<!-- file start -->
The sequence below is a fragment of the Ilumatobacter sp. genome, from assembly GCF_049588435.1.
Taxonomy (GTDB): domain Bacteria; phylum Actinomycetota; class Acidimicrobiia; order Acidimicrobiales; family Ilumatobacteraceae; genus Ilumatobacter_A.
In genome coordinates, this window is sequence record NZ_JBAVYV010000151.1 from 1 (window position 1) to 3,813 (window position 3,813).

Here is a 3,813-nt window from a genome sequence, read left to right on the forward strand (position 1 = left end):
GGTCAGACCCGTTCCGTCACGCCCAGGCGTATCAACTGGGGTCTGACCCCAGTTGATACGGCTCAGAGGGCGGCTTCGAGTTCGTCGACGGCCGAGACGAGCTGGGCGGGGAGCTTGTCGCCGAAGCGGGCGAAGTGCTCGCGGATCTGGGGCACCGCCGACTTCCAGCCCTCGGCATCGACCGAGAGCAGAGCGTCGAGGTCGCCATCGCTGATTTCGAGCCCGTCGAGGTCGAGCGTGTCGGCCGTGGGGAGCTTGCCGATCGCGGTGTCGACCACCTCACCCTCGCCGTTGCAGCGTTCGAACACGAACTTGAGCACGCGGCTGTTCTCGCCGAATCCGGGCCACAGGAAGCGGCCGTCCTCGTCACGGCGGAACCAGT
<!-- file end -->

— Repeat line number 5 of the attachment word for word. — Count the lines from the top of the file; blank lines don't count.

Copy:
GGTCAGACCCGTTCCGTCACGCCCAGGCGTATCAACTGGGGTCTGACCCCAGTTGATACGGCTCAGAGGGCGGCTTCGAGTTCGTCGACGGCCGAGACGAGCTGGGCGGGGAGCTTGTCGCCGAAGCGGGCGAAGTGCTCGCGGATCTGGGGCACCGCCGACTTCCAGCCCTCGGCATCGACCGAGAGCAGAGCGTCGAGGTCGCCATCGCTGATTTCGAGCCCGTCGAGGTCGAGCGTGTCGGCCGTGGGGAGCTTGCCGATCGCGGTGTCGACCACCTCACCCTCGCCGTTGCAGCGTTCGAACACGAACTTGAGCACGCGGCTGTTCTCGCCGAATCCGGGCCACAGGAAGCGGCCGTCCTCGTCACGGCGGAACCAGT